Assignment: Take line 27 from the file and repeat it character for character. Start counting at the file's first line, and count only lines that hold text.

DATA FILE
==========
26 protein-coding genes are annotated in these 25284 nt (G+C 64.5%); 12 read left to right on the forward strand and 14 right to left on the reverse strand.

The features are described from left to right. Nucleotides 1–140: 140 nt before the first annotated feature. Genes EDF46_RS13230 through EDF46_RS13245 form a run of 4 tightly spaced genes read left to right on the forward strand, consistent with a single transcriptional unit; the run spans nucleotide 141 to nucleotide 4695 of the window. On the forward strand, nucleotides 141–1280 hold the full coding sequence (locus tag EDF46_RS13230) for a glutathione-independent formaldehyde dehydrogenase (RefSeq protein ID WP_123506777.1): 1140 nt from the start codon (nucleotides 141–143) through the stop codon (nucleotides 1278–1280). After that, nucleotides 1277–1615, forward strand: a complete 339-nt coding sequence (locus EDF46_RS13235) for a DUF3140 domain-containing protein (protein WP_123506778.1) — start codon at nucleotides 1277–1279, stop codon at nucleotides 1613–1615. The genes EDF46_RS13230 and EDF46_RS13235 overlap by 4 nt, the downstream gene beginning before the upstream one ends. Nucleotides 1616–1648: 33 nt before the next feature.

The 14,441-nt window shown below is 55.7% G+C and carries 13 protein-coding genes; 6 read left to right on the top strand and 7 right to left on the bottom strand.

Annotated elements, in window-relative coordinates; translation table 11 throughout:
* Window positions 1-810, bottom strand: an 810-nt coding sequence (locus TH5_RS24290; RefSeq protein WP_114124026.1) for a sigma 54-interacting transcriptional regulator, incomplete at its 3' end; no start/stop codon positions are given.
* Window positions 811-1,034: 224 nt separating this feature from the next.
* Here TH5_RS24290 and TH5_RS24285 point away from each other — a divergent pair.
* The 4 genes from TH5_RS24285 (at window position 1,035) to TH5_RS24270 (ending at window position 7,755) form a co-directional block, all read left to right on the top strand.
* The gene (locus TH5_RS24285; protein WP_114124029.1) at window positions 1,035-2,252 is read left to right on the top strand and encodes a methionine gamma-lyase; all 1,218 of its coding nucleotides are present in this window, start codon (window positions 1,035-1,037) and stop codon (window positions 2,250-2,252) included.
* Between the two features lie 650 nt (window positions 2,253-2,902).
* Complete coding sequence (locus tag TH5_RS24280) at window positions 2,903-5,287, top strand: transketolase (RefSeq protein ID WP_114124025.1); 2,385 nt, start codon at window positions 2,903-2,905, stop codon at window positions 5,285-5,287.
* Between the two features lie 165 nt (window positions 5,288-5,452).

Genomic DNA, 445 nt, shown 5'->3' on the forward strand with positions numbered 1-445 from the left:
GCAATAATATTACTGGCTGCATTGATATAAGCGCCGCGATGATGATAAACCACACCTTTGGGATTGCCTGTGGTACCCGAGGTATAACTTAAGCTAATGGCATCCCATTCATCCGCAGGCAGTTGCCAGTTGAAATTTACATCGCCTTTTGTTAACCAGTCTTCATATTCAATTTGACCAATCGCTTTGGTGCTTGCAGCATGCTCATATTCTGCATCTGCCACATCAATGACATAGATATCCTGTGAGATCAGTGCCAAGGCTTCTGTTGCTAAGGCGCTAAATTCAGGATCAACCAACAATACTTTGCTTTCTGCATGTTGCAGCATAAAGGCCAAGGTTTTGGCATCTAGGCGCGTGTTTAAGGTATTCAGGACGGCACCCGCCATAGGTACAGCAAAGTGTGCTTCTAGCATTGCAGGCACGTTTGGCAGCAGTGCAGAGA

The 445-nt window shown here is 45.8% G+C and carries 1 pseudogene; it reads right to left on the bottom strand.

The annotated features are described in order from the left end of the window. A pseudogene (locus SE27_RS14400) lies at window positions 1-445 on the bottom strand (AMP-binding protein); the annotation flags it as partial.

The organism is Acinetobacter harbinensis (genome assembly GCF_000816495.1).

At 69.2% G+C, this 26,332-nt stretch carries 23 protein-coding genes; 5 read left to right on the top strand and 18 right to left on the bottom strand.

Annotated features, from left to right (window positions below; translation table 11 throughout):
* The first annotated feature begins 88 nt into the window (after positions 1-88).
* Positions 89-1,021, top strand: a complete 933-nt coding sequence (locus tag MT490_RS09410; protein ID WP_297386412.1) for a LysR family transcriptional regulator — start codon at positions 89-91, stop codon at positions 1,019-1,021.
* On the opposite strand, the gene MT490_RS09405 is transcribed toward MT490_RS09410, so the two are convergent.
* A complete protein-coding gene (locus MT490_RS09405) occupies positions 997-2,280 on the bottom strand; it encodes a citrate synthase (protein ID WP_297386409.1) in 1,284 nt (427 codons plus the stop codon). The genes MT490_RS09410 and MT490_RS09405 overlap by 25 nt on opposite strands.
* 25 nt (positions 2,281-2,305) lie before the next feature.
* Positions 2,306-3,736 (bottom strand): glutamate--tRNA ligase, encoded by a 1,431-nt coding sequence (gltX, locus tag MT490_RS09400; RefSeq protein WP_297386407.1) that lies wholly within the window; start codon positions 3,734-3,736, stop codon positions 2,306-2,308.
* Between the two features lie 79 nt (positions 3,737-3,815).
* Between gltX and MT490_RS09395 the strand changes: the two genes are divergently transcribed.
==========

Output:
* Between gltX and MT490_RS09395 the strand changes: the two genes are divergently transcribed.